Hydrogen peroxide (H2O2) was the only effective alternative treatment to emamectin benzoate (EMB, SLICE, Schering Plough) for the sea louse Caligus rogercresseyi in Chile during the period from February to September 2007. This introduction was due to the loss of sensitivity of lice to EMB after 7 years of exclusive use. A detailed field appraisal of treatments was carried out on salmon farms at two sites near Puerto Montt (Lat 42oS) in August 2007 to evaluate the efficacy of hydrogen peroxide in the control of C. rogercresseyi. A skirt was used on one farm for treatments and an enclosed tarpaulin in the other. Hydrogen peroxide was applied by bath at a concentration of 1.5 g l-1 for 20 min treatment but this did not kill C. rogercresseyi. Most of the parasites recovered from the treatment and were available to infest new hosts. Treatments were carried out in tanks under laboratory conditions to test the findings obtained in the field and these gave similar results. Caligus recovered completely after 30 min post treatment. © 2010 Elsevier B.V. All rights reserved. Source


Treasurer J.,Ardtoe Marine Laboratory | Feledi T.,Research Institute for Fisheries
Journal of the World Aquaculture Society | Year: 2014

Several indices were examined to assess the physical condition of wrasse stocked on Atlantic salmon, Salmo salar, farms as cleaner fish, and included examination of eye condition, snout erosion, skin hemorrhaging, and erosion and splitting of dorsal, pectoral, anal and caudal fins. Baseline values were determined for five wrasse species: goldsinny, Ctenolabrus rupestris; rock cook, Centrolabrus exoletus; corkwing, Crenilabrus melops; cuckoo, Labrus mixtus; and ballan, Labrus bergylta, held in a farm environment for 3 mo prior to transfer to salmon farms. The caudal fin was most affected by injury. The fin erosion index (FEI) was low in all species and below 0.6. The fin splitting index (FSI) was the most prominent index and was significantly higher in the caudal fin (FSI>2) compared with other fins (FSI<0.5), and also significantly higher in corkwing and rock cook compared with the other wrasse species. The FEI and FSI were also calculated for a group of ballan wrasse before stocking on a seawater farm, during the first winter and upon harvesting. There were no significant differences in the scores of fin erosion and fin splitting in any of the samples, although the indices were marginally poorer in winter. © by the World Aquaculture Society 2014. Source


Treasurer J.W.,Ardtoe Marine Laboratory | Bravo S.,Austral University of Chile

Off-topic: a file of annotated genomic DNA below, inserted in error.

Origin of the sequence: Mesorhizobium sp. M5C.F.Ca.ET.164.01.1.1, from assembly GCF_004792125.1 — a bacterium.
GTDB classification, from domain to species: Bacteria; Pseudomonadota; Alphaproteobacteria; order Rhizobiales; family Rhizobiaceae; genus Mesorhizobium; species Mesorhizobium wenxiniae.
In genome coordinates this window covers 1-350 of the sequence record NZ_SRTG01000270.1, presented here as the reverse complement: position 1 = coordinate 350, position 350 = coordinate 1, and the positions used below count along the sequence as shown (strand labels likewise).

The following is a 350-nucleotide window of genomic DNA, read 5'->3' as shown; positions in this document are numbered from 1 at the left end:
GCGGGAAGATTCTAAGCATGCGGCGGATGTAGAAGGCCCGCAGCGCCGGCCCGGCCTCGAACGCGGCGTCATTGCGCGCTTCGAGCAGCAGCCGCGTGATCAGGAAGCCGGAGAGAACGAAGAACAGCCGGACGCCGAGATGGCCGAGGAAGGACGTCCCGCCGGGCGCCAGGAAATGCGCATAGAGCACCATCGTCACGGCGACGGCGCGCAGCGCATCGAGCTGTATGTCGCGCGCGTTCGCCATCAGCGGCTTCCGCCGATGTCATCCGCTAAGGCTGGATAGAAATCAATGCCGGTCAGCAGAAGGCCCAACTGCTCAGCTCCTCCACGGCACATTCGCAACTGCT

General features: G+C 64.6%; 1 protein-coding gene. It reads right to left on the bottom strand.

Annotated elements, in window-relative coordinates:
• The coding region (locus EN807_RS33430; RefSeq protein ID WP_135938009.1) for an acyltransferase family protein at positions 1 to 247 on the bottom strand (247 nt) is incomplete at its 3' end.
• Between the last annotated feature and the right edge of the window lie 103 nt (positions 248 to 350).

Aquaculture | Year: 2011

The location of attached and mobile stages of Caligus rogercresseyi and C. elongatus on Atlantic salmon Salmo salar hosts was compared with that of the distribution patterns of Lepeophtheirus salmonis. The distribution of C. rogercresseyi was also compared in experimental and natural infections, and there were no significant differences for either attached or mobile stages between infection routes. Most C. rogercresseyi chalimi were located on the abdomen and post anal areas. Although the distribution of mobile stages was more homogenous there was a significantly higher percentage on the post anal area, 35% of all mobiles, compared with the salmon surface in the post anal region of only 3%. Significantly more attached stages, from 70 to 75%, of both Caligus species were located on the fins compared with mobiles. The mobile stages of both Caligus species had a predilection for the abdominal body. A higher percentage of attached stages of C. elongatus was located on the ventral fins and tail compared with C. rogercresseyi and, in contrast,significantly more were present on the body in C. rogercresseyi. However, there was no difference in the distribution of mobile stages of the two Caligus species with a significantly higher percentage located on the abdomen. In contrast, mobile L. salmonis were predominantly located on the back and head. Significantly more attached stages of L. salmonis were present on the dorsal fins and adjoining basal epidermis, 30% comparedwith <. 2% in the Caligus species. These results suggest that C. rogercresseyi and C. elongatus show similar preferences for the host ventral body and fin locations and there is no direct competition for host substrate between C. elongatus and L. salmonis. © 2011 Elsevier B.V. Source